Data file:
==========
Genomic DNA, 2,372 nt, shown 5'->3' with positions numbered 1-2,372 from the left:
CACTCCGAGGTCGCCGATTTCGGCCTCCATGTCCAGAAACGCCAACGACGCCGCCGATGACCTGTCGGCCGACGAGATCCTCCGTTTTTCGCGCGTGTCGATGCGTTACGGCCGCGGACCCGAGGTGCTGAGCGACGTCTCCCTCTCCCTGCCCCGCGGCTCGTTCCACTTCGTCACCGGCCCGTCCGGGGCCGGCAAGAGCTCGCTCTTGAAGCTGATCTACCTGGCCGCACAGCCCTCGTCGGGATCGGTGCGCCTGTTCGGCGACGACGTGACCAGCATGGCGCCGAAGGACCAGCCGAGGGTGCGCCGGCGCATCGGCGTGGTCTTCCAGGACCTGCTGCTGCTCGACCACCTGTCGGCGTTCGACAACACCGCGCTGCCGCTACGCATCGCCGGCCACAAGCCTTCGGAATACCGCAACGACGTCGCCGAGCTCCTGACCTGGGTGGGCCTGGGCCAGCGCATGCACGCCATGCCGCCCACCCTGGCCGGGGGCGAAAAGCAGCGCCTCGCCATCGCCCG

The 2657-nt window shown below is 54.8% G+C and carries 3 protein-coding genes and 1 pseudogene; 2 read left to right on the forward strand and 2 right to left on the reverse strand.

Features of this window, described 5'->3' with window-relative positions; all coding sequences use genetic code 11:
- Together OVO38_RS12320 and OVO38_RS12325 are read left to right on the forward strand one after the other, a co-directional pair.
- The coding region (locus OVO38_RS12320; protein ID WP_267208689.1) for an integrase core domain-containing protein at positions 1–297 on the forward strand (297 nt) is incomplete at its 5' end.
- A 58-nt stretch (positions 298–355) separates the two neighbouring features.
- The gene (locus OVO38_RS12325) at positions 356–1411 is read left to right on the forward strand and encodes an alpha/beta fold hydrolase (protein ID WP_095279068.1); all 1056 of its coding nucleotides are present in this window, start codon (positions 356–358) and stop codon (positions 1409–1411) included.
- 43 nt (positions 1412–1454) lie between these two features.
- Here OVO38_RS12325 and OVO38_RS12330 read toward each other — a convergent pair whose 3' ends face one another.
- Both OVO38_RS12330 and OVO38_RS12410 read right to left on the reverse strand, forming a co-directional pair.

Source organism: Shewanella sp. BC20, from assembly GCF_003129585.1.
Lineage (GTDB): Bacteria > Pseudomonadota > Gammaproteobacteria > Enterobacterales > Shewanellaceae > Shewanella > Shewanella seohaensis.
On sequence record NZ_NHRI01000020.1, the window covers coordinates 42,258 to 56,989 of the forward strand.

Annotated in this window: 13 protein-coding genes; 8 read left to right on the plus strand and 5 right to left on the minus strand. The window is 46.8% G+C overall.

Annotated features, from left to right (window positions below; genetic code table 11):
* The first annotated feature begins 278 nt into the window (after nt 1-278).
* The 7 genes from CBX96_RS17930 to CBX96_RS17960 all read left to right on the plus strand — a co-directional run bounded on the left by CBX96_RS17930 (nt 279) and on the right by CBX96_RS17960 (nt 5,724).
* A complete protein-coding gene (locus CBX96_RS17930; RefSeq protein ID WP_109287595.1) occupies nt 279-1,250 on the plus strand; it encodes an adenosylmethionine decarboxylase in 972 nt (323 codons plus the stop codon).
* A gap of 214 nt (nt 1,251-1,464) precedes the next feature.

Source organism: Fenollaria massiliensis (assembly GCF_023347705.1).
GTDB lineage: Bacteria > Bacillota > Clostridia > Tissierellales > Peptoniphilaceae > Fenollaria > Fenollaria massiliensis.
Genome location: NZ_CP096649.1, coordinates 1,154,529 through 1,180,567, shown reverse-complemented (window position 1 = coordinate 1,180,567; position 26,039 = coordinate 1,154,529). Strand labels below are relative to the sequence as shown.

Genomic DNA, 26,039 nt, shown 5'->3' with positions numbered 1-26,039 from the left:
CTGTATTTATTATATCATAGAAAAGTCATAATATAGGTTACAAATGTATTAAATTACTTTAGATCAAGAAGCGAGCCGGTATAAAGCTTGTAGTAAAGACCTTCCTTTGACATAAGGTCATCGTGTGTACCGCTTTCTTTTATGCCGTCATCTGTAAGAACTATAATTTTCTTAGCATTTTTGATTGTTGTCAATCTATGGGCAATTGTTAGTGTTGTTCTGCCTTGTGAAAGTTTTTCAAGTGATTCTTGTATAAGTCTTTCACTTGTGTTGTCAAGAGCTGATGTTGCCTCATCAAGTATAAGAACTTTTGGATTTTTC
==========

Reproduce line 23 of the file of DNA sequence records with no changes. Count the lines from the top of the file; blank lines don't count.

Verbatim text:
Genome location: NZ_CP096649.1, coordinates 1,154,529 through 1,180,567, shown reverse-complemented (window position 1 = coordinate 1,180,567; position 26,039 = coordinate 1,154,529). Strand labels below are relative to the sequence as shown.